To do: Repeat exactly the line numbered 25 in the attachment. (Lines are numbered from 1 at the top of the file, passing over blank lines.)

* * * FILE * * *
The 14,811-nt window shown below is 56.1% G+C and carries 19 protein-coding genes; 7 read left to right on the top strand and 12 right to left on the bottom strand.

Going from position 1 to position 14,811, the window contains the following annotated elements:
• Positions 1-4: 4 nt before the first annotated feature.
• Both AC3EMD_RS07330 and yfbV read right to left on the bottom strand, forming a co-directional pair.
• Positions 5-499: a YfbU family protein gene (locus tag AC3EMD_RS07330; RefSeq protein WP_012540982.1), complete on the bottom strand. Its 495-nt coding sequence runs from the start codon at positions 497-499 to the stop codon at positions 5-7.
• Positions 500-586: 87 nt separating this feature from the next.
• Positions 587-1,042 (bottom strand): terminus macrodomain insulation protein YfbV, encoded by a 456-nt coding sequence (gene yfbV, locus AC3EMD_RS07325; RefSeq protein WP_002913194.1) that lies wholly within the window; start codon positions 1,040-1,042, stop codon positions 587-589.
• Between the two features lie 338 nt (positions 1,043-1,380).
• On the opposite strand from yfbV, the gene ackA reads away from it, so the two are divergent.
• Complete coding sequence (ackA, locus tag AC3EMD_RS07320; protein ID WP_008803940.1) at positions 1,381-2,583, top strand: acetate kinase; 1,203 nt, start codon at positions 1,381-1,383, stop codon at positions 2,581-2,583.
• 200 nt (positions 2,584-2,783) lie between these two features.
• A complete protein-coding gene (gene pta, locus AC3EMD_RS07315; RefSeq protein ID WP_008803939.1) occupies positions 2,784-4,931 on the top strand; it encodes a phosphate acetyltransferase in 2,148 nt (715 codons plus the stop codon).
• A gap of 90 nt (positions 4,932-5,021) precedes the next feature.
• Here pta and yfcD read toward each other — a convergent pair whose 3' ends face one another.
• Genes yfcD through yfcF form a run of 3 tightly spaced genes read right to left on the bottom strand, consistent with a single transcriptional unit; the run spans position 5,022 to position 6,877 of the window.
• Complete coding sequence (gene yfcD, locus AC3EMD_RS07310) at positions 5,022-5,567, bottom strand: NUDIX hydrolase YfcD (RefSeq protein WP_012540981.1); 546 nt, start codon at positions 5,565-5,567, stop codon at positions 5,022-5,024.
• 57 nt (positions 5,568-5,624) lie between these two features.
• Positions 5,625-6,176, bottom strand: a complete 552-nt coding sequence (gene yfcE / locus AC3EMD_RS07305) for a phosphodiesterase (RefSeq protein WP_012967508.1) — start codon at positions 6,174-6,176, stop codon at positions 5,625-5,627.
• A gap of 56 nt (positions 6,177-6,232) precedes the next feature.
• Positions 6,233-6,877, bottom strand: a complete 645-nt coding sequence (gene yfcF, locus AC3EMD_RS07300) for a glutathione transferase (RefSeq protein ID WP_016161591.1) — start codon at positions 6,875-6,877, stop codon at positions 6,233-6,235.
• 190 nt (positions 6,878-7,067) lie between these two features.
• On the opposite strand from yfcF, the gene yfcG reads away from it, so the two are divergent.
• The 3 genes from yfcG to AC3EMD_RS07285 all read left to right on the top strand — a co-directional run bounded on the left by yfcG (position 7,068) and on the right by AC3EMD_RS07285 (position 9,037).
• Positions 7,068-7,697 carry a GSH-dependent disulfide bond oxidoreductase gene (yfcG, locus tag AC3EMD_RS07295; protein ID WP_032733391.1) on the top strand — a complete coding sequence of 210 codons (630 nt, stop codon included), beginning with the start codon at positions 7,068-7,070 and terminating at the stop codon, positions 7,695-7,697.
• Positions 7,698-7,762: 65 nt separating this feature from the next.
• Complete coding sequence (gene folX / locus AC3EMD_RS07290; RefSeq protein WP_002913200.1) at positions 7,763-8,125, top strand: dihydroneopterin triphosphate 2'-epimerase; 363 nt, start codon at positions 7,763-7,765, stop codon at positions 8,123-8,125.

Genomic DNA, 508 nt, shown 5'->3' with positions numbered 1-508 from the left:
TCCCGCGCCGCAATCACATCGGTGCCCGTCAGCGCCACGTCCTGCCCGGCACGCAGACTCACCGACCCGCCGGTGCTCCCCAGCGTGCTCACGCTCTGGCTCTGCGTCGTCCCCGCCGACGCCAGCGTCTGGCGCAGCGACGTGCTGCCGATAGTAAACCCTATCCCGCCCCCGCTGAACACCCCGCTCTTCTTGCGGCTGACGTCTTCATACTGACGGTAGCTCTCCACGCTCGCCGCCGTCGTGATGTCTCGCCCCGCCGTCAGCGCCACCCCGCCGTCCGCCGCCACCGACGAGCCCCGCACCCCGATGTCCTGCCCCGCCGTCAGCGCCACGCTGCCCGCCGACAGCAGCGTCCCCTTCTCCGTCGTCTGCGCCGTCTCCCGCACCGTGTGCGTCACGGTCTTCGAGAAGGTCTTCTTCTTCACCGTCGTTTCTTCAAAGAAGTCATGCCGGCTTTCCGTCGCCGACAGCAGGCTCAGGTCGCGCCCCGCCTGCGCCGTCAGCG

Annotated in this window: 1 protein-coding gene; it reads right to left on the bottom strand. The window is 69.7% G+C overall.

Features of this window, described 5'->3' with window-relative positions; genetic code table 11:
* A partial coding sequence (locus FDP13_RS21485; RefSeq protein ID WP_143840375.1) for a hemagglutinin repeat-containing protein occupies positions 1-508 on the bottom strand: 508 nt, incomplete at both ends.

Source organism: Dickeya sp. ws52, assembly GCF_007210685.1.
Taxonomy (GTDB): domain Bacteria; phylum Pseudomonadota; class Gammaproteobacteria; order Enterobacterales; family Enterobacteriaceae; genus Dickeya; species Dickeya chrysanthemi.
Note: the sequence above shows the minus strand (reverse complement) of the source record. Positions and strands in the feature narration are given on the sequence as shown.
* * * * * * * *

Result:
• Positions 7,698-7,762: 65 nt separating this feature from the next.